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Always a Bright Spot: Catching Up With diaTribe's Adam Brown

Mary Caffrey

Since 2013, Adam Brown has penned the popular column on diaTribe.org for people living with living with diabetes, Adam’s Corner, which draws on what he’s learned since being diagnosed with type 1 diabetes (T1D) in 2001.

At 28, Brown is already a sought-after expert in diabetes advocacy circles, serving as the Senior Editor at diaTribe and a voice for patients before FDA, at the National Institutes of Health, and other venues. In May, Brown’s work reached another level with the arrival of his book, Bright Spots and Landmines: The Diabetes Guide I Wish Someone Had Handed Me.

In an interview last week with The American Journal of Managed Care®, Brown discussed what inspired him to write the book. “People are starving for the ‘how to’ of diabetes, but there was no one guide I could hand someone—either to people who were newly diagnosed or someone who’d had diabetes for a long time—that I could say, ‘here’s my tool kit for living with diabetes.’ This book compiles that into one single guide.”
 
Published by The diaTribe Foundation, Bright Spots is much like its author: serious about diabetes but full of good cheer. Brown fills a room with energy, but he’s honest about how living with diabetes can be a grind, and his book strikes the same tone. It’s colorful, and it’s actionable. Brown takes care to say, “This works for me,” while noting that not every solution works for every person. The book has something for people with T1D, type 2 diabetes, or prediabetes.

Each chapter starts with short summaries of things to do and things to avoid (the “bright spots” and “landmines”), and then continues with highly specific advice. Its 4 chapters, Food, Mindset, Exercise, and Sleep, and the epilogue, Tying It All Together, offer takeaways for the person newly diagnosed or someone who has lived with the disease for years. “I felt like those were areas that were awesome to focus on, because they apply to someone who is on insulin, or someone who has prediabetes,” Brown said.

The book also gives hard-to-find advice for supporting people who have diabetes without stepping over the line, so it’s no surprise that Brown has heard from mothers with newly diagnosed sons and even a man who was diagnosed with diabetes in 1945. “He read the book and said, ‘It validates my experience. This is exactly what I would tell someone,’” Brown said. “It’s really gratifying.”

Bright Spots promotes a low-carb lifestyle, but Brown is all for taking it slow, which reflects current science. Start with cutting carbs at breakfast, he advises. “Build incrementally and do not attempt to huge leaps of change,” he writes. “Try adding or subtracting one or two things before moving on to more.”

Brown includes full-color photos of his favorite foods and spells out actual portions, along with cooking methods. He’s a fan of swapping berries for sugary desserts, goes for burgers without the bun, and snacks on plenty of nuts and sunflower seeds. If you’ve never heard of chia seed pudding for breakfast, you’ll learn about it here.

The chapter on exercise comes after the chapter on mindset for a reason: it’s as much about the mentality of developing good habits as exercise itself. He eschews the all-or-nothing mentality for fitting in walks, especially after meals to correct a high blood glucose level. He offers details on where blood glucose targets should be before and after exercise to avoid lows, as well as suggestions for at-home exercising and apps to save money.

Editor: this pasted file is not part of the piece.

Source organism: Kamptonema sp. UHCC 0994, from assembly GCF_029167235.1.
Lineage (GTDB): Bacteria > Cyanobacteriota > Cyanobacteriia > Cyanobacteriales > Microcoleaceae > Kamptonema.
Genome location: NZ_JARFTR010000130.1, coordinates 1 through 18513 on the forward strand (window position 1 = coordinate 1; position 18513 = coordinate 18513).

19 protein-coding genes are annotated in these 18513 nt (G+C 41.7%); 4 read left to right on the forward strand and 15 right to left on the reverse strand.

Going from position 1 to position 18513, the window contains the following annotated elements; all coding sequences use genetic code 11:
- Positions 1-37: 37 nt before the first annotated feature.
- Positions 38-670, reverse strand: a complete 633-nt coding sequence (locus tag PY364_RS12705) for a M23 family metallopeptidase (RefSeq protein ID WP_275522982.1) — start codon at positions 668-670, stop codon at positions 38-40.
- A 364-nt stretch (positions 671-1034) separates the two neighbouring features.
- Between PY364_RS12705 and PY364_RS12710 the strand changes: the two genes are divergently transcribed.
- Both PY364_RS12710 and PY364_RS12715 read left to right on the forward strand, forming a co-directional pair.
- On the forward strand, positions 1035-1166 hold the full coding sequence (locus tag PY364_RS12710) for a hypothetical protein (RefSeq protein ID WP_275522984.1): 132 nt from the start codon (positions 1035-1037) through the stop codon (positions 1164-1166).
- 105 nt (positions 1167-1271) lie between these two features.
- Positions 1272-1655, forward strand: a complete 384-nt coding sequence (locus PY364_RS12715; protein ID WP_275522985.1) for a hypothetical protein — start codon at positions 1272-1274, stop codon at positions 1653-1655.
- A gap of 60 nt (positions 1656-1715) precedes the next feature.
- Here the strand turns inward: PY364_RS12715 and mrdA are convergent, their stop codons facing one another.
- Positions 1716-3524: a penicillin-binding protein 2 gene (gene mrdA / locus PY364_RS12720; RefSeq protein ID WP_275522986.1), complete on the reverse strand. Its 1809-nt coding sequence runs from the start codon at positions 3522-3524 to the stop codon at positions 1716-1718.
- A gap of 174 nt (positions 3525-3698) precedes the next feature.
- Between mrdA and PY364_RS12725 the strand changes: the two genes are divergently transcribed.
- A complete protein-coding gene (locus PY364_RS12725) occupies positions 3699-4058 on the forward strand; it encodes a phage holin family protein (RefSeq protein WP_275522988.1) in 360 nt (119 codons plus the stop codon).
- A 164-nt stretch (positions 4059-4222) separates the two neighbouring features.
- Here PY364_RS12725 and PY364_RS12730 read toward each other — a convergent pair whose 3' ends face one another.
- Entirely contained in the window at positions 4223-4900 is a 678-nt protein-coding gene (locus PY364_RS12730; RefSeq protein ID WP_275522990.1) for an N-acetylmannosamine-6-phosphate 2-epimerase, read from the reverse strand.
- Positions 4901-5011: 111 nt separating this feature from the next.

But the breakthrough is Brown’s writing on the importance of sleep, which he correctly calls “a highly underrated diabetes tool.” Understanding of the links between sleep and diabetes and obesity has soared in the past decade; just this week, the Nobel Prize in Medicine went to 3 scientists who isolated the genes that regulate circadian rhythm and led to our modern understanding of these connections.  

Brown writes that when he sleeps well, he needs less insulin, he has more energy, and most of all, he makes better decisions. The key to good sleep is managing food intake leading up to bedtime, and he also discusses the advantages of the hybrid closed loop, or “artificial pancreas” technology to help people with T1D wake up with their blood glucose in range. When it comes to the right blanket or pillow, “Do not settle,” he writes.

And to think Brown almost cut out the chapter on sleep. “I’m so glad that I didn’t, because this is the one that surprises people the most. Sleep is such a force multiplier for everything in life: lack of sleep directly impacts blood sugars; it makes them higher, it impacts hormone levels, but it also makes my decision-making far worse, which also makes diabetes worse the next day.”
 
“So, the chapter is partly about the managing blood sugar piece of sleep, but also how to get better sleep, and some of the tips and tricks for doing that,” he said.
 
At the end of each chapter are questions that push the reader to probe his or her own bright spots and landmines; these are especially helpful in the chapter on mindset, where Brown asks about stressors that limit good decision-making. How, he asks, can these factors be changed?

What’s next? Both Brown and the diaTribe Foundation are getting the book out through multiple channels—the paper copy of the book is available on Amazon, or readers can download for from the diaTribe website with a “name your price” function. “Getting [the book] into more people’s hands is the thing I’m super-focused on,” he said.
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